Home to some of the biggest automobile companies in the world, Germany is taking things one step further when it comes to automotive technology. Legislation has been passed that will allow local automakers to test autonomous cars on regular German public roads. In a way, this can be seen as a late move, given that several states in the U.S have allowed such testing for quite some time now.
The legislation, which was shot down by Angela Merkel last year, was passed on Friday by the upper house of the parliament. It will allow manufacturers like BMW, Audi, Daimler and Volkswagen to develop and test the performance of automotive cars, an area where most of them are already heavily invested in. The law specifies that a driver must be present at all times behind the wheel while the vehicle is being tested on public roads. Another condition present in the legislation is that a black box must record the instances of the driver taking over control when instructed by the vehicle or otherwise, so that blame can be appropriately apportioned in the event of an accident.
A welcome change
Prior to this, autonomous vehicles could only be tested on strictly controlled and restricted areas in Germany. The law will be reviewed two years from now in 2019 based on the data available and technological progress made. Needless to say, automakers in Germany will be welcoming the change as most of them have been working on autonomous vehicle technology in their R&D divisions and even tested a few projects in their own setups. For instance, Audi, and now Toyota, have partnered with NVIDIA for their autonomous vehicle platform. NVIDIA had unveiled the PX back in 2015 at CES and the PX2 a year later. Similarly, BMW, Intel and Mobileye have a project of their own to unveil an autonomous car by 2021. And even Volkswagen is in the game with their self-driving autonomous van concept Sedric.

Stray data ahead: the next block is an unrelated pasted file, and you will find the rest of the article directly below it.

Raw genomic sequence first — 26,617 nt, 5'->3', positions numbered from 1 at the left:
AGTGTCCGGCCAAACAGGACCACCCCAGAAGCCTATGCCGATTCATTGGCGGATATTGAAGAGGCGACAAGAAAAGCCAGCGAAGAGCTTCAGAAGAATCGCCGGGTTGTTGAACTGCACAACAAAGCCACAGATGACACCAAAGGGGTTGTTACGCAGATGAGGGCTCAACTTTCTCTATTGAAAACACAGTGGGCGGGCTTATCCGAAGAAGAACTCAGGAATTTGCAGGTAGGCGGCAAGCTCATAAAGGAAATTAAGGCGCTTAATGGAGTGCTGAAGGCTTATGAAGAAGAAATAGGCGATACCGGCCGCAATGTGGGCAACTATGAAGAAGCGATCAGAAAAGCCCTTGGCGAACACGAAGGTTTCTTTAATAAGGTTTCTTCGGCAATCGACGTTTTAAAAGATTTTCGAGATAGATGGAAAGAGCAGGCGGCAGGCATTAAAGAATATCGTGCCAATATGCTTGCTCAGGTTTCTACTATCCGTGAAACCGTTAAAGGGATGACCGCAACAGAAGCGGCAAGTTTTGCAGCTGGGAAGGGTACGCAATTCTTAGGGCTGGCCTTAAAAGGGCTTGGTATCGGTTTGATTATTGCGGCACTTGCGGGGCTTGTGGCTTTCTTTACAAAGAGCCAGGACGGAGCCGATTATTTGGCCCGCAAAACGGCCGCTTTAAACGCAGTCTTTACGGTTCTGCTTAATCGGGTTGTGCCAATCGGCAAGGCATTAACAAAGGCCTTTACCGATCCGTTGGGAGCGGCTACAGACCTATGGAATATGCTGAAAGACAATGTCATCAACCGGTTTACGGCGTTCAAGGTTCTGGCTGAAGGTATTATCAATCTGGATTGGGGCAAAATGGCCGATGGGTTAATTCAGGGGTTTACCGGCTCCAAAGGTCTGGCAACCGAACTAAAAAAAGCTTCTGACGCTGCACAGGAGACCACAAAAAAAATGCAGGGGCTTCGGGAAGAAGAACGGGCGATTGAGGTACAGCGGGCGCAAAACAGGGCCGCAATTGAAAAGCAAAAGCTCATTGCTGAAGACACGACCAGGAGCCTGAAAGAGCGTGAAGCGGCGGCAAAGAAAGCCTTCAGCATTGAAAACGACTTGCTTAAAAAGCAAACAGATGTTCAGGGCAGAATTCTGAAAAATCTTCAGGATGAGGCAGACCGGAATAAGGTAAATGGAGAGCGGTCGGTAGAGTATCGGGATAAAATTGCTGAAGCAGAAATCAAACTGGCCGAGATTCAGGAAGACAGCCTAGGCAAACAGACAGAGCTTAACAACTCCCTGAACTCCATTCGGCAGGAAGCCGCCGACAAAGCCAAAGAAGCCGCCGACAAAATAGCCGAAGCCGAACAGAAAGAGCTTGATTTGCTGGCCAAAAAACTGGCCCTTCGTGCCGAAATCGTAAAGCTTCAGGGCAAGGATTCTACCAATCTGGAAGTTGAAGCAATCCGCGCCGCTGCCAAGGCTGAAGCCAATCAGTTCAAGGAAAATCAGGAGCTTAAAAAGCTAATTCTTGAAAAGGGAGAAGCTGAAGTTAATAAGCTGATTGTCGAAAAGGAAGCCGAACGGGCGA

Going back a decade, autonomous vehicles would still be a far fetched idea. While right now, almost every automotive company and even non-automotive tech companies are involved in this area. From Google to Uber, almost everyone has some stake in the autonomous car industry with tests running in cities as well-populated as New York. Legislation like this is definitely going to push things further ahead and help Germany catch up with their Silicon Valley competitors, although consumer grade autonomous vehicles are not expected until 2020 at the earliest.